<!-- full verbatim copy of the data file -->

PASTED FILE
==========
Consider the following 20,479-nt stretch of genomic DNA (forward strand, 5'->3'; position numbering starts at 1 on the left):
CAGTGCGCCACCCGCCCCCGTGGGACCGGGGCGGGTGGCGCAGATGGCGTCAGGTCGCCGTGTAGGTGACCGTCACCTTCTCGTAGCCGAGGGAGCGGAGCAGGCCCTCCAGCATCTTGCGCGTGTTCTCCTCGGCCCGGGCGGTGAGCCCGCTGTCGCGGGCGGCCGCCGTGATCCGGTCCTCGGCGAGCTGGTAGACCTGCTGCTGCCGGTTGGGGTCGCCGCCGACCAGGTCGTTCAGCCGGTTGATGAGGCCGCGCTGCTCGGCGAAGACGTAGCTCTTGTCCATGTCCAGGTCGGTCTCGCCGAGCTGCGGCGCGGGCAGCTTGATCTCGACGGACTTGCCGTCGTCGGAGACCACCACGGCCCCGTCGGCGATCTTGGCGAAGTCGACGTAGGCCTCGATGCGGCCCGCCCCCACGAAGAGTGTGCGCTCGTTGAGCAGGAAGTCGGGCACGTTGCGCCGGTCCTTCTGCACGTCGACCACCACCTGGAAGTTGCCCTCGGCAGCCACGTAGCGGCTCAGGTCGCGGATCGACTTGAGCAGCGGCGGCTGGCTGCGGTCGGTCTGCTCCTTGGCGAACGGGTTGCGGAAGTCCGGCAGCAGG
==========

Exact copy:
Consider the following 20,479-nt stretch of genomic DNA (forward strand, 5'->3'; position numbering starts at 1 on the left):
CAGTGCGCCACCCGCCCCCGTGGGACCGGGGCGGGTGGCGCAGATGGCGTCAGGTCGCCGTGTAGGTGACCGTCACCTTCTCGTAGCCGAGGGAGCGGAGCAGGCCCTCCAGCATCTTGCGCGTGTTCTCCTCGGCCCGGGCGGTGAGCCCGCTGTCGCGGGCGGCCGCCGTGATCCGGTCCTCGGCGAGCTGGTAGACCTGCTGCTGCCGGTTGGGGTCGCCGCCGACCAGGTCGTTCAGCCGGTTGATGAGGCCGCGCTGCTCGGCGAAGACGTAGCTCTTGTCCATGTCCAGGTCGGTCTCGCCGAGCTGCGGCGCGGGCAGCTTGATCTCGACGGACTTGCCGTCGTCGGAGACCACCACGGCCCCGTCGGCGATCTTGGCGAAGTCGACGTAGGCCTCGATGCGGCCCGCCCCCACGAAGAGTGTGCGCTCGTTGAGCAGGAAGTCGGGCACGTTGCGCCGGTCCTTCTGCACGTCGACCACCACCTGGAAGTTGCCCTCGGCAGCCACGTAGCGGCTCAGGTCGCGGATCGACTTGAGCAGCGGCGGCTGGCTGCGGTCGGTCTGCTCCTTGGCGAACGGGTTGCGGAAGTCCGGCAGCAGG